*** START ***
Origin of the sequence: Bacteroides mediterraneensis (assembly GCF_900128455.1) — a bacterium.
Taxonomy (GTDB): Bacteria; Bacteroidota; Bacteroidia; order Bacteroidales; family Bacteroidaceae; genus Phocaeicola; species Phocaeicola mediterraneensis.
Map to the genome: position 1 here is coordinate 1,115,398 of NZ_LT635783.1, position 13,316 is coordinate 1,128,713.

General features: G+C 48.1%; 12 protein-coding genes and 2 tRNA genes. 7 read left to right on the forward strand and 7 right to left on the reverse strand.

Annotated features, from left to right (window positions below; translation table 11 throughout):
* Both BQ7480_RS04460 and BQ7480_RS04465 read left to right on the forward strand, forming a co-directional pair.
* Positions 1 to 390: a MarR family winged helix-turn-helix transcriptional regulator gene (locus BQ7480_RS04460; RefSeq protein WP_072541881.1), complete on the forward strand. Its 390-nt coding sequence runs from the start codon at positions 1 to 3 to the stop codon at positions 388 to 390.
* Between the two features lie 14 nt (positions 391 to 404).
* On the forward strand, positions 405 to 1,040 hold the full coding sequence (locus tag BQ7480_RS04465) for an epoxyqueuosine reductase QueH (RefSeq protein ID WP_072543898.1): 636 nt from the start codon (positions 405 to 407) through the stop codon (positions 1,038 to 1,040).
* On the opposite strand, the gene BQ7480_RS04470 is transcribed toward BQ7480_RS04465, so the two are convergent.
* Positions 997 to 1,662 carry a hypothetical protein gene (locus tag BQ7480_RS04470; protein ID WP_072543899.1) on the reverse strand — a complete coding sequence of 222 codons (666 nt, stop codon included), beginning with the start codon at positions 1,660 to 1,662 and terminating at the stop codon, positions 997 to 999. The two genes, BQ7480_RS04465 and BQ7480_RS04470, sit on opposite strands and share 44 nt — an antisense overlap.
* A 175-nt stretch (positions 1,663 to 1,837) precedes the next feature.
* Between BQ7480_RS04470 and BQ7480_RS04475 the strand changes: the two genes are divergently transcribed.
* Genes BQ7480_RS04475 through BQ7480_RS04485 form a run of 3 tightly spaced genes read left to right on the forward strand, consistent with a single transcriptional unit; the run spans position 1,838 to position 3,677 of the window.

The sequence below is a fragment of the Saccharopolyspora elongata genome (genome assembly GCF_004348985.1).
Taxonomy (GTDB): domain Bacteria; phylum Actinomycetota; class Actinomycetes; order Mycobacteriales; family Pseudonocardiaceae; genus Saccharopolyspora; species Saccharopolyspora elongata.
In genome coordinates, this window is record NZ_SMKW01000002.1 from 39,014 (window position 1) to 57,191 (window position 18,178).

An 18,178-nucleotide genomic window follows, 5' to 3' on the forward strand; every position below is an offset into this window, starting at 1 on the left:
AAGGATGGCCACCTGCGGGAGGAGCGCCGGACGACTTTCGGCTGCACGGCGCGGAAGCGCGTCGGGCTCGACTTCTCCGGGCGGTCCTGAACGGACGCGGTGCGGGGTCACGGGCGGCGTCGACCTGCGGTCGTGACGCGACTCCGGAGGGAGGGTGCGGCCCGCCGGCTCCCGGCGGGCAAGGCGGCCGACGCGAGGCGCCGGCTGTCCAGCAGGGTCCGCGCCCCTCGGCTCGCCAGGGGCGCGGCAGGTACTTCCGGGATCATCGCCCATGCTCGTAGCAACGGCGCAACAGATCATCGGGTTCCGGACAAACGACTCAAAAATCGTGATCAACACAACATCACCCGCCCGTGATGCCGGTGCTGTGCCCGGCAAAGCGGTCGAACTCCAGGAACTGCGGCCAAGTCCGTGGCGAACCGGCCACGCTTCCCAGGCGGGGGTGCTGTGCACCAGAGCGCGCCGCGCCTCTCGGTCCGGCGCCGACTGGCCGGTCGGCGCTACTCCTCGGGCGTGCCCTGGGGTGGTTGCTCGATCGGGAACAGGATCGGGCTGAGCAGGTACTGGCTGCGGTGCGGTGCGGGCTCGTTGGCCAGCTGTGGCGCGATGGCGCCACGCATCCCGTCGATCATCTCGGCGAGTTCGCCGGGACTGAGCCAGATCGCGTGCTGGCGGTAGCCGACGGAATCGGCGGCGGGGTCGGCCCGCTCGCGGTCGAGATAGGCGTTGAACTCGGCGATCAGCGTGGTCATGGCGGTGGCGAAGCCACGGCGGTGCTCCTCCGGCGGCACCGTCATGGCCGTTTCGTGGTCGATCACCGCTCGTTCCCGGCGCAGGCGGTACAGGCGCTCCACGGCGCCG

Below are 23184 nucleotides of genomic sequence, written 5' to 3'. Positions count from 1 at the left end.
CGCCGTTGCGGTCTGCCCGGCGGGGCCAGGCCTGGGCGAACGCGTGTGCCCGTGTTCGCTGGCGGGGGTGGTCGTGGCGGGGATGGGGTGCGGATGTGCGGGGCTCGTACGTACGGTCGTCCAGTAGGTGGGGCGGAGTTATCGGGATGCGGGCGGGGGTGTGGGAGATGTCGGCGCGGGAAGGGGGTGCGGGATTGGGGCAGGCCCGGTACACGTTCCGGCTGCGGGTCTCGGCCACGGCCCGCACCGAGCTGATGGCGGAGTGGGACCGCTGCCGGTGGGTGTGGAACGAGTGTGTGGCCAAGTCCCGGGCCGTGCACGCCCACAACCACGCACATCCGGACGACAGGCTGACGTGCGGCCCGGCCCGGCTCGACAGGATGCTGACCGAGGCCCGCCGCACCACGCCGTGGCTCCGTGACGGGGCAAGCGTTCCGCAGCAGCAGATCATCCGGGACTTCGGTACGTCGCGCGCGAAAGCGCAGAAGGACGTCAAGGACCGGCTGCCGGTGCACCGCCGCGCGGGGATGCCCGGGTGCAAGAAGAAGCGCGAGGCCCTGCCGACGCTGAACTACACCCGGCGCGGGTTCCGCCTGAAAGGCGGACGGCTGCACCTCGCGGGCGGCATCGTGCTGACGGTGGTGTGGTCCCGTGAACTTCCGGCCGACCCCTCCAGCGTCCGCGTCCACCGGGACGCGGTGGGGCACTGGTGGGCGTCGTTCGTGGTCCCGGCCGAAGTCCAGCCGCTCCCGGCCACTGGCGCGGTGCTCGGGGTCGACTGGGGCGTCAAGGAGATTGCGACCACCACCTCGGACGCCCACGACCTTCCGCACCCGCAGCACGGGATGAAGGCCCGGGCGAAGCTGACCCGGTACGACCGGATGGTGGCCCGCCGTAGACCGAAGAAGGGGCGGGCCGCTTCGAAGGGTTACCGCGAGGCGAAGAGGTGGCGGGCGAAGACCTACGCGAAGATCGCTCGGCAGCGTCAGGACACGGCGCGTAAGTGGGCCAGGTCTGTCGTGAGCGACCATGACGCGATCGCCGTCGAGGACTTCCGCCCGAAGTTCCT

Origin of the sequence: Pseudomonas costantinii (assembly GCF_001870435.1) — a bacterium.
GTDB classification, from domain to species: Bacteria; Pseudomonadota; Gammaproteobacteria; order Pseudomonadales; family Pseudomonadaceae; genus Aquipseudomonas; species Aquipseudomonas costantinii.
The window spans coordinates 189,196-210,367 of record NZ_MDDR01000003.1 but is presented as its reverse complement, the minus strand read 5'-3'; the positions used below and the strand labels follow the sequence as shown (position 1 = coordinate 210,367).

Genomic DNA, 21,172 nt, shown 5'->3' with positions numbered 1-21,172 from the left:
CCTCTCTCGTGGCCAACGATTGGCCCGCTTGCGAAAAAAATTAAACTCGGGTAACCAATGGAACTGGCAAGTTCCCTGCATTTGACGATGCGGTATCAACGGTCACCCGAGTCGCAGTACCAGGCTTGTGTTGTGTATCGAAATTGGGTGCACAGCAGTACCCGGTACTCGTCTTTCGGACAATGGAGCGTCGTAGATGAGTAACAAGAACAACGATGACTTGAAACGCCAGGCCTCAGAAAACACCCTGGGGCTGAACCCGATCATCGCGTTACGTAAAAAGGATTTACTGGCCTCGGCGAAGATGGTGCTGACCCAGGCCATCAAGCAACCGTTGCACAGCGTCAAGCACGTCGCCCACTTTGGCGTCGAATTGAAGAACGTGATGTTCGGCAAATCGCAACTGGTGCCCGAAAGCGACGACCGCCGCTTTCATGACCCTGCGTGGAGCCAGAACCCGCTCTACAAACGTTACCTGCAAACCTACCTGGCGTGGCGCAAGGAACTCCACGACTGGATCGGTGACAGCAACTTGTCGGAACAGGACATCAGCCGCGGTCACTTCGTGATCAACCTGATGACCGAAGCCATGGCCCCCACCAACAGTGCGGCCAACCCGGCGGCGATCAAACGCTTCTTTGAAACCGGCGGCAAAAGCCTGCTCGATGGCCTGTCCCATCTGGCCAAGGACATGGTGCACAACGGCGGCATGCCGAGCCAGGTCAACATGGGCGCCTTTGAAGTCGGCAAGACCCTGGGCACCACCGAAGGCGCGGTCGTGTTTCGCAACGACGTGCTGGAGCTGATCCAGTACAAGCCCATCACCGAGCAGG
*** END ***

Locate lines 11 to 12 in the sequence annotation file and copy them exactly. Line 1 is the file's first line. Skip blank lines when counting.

* Positions 997 to 1,662 carry a hypothetical protein gene (locus tag BQ7480_RS04470; protein ID WP_072543899.1) on the reverse strand — a complete coding sequence of 222 codons (666 nt, stop codon included), beginning with the start codon at positions 1,660 to 1,662 and terminating at the stop codon, positions 997 to 999. The two genes, BQ7480_RS04465 and BQ7480_RS04470, sit on opposite strands and share 44 nt — an antisense overlap.
* A 175-nt stretch (positions 1,663 to 1,837) precedes the next feature.